The options dialog for heatmaps provides the user with the ability to cap thresholds. By setting the upper slider to a lower value, all values higher than specified will be marked as red. Subsequently, all values lower than the value on the lower slider will be masked out from the visualization. By tweaking these parameters you can tune the heatmap to your needs. In addition there is a screenshot capture button which will configure the top-down viewport appropriately for a screenshot and place it in your GameDir/Screenshots directory.
Player Movement Visualizer
Player movement in this visualizer is represented as an array of colored lines. Each player is given a unique colored line which will play out the movement they made over time.
Adding/Changing The Visualizer
By default one of each visualizer type is created in the tabbed area. The ability to add/remove tabs is set for a later date, but for now if you need more than one of the same kind of visualizer you can change its type via the combo box just below the tab. Inside you will find all known visualizers and you can freely switch between them.
The Time Slider
The time slider works by specifying a range of time in the two spinners. The left side is the beginning of the time range, and the right side the end. As these numbers are changed, the blue bar expands or contracts to visually mark the range.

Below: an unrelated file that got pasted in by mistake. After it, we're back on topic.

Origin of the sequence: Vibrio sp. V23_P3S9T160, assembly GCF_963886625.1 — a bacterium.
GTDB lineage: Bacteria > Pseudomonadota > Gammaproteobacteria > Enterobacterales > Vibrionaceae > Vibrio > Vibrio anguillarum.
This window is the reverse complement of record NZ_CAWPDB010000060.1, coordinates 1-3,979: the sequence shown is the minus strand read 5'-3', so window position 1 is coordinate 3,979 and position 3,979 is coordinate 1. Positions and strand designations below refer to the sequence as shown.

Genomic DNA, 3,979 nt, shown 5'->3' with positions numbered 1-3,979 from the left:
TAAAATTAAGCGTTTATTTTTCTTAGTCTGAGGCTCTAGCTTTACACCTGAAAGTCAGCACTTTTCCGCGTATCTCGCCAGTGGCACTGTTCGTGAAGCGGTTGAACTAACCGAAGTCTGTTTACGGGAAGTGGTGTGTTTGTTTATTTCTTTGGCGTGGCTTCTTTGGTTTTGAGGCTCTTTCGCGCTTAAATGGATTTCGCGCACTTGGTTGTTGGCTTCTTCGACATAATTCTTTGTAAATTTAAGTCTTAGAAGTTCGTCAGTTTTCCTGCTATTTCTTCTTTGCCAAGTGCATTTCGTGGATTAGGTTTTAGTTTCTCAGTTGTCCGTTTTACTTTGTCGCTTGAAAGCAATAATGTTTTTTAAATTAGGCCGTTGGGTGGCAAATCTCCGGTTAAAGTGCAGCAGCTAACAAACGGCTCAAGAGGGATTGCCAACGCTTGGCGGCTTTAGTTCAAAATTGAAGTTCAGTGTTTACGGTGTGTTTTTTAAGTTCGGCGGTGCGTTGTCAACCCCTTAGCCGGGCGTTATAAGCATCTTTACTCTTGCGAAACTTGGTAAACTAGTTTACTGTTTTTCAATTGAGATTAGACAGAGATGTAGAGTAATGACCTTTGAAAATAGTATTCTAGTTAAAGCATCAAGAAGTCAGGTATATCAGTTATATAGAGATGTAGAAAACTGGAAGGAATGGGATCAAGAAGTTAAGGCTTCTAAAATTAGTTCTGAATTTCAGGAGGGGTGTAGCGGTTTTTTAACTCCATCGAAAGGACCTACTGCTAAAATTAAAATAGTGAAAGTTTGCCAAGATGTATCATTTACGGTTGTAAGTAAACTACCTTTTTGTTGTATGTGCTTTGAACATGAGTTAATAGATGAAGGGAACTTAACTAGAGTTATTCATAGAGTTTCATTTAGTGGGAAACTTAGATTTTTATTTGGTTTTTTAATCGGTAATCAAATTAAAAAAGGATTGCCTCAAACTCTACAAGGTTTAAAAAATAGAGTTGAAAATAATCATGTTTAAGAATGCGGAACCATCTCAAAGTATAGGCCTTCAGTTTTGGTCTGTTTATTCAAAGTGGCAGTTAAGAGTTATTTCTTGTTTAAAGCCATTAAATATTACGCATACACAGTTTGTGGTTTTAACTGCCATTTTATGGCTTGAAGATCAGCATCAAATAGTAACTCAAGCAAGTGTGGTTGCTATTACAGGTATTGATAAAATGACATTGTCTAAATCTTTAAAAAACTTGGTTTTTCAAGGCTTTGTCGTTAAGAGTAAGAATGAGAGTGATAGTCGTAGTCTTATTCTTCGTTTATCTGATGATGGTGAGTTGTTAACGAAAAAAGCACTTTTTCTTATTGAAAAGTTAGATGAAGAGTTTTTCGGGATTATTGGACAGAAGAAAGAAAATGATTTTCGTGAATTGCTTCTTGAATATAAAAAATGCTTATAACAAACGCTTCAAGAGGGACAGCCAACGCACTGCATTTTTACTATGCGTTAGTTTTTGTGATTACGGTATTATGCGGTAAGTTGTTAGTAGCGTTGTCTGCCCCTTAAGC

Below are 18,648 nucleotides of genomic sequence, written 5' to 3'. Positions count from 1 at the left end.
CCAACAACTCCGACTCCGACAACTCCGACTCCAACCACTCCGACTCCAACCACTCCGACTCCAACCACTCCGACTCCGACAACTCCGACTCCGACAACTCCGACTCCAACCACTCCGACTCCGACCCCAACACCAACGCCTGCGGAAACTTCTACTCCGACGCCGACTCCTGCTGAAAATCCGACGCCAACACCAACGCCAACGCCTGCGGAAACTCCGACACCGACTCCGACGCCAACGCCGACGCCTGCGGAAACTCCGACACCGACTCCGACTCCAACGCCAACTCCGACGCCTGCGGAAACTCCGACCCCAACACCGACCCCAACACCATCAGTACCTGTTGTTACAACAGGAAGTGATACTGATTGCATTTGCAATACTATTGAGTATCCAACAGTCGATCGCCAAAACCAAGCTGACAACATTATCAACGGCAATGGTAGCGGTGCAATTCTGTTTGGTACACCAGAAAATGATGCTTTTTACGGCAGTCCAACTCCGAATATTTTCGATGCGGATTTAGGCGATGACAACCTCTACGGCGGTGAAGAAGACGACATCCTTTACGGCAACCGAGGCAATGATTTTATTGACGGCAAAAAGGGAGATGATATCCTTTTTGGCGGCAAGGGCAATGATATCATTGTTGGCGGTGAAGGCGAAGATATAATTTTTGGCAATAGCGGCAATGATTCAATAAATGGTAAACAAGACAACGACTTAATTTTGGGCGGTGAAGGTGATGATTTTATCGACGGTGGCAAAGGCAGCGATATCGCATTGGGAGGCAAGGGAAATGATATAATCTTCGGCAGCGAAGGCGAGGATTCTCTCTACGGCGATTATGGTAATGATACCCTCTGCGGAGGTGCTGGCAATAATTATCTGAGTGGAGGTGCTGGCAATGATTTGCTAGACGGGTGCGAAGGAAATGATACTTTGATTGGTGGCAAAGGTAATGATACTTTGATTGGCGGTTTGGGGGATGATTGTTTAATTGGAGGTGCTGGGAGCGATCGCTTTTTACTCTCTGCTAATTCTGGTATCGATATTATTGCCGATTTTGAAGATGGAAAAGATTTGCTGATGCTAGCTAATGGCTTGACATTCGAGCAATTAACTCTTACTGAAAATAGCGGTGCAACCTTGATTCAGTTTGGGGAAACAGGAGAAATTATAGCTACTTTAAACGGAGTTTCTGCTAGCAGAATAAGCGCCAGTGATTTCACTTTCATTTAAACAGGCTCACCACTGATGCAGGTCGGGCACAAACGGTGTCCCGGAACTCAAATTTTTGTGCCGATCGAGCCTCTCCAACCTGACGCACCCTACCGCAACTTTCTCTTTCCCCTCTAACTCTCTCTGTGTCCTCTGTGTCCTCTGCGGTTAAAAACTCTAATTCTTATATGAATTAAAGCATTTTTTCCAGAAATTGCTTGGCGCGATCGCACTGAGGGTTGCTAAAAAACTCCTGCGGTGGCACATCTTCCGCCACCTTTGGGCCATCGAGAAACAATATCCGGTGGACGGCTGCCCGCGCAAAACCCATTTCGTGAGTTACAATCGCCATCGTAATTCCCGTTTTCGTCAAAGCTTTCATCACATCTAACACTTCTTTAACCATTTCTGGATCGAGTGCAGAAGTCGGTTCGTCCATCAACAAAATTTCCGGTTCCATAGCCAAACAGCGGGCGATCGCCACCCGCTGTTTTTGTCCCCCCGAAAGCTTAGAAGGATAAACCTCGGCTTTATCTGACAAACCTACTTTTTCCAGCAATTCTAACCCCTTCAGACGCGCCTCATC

Each time the range is updated, all queries (even those disabled) are updated with a new result set from the session. You can scrub through the data by clicking on the thumb button in the middle of the slider and moving back and forth through time accordingly.
The Output Window
The output window servers to display useful information from a variety of sources, be it the tool or any of the individual visualizers. Things such as errors and query results will display here.
Driving the visualizer is a pseudo-database backend. It handles both local files and remote access to a SQL server.
Using Files Locally
Simply place your gameplay session files, ending in .gamestat, into your GameDir/Stats directory and the files there will be parsed at editor startup. When the appropriate map is loaded, the data for relevant gameplay sessions will be displayed.
Accessing The Database Remotely (in development)
Access to a remote SQL database is currently in development and will provide exactly the same functionality as files stored on your local machine.
Uploading Game Sessions
If you double click on a local game session, it will prompt you to upload that session's information to the remotely configured database.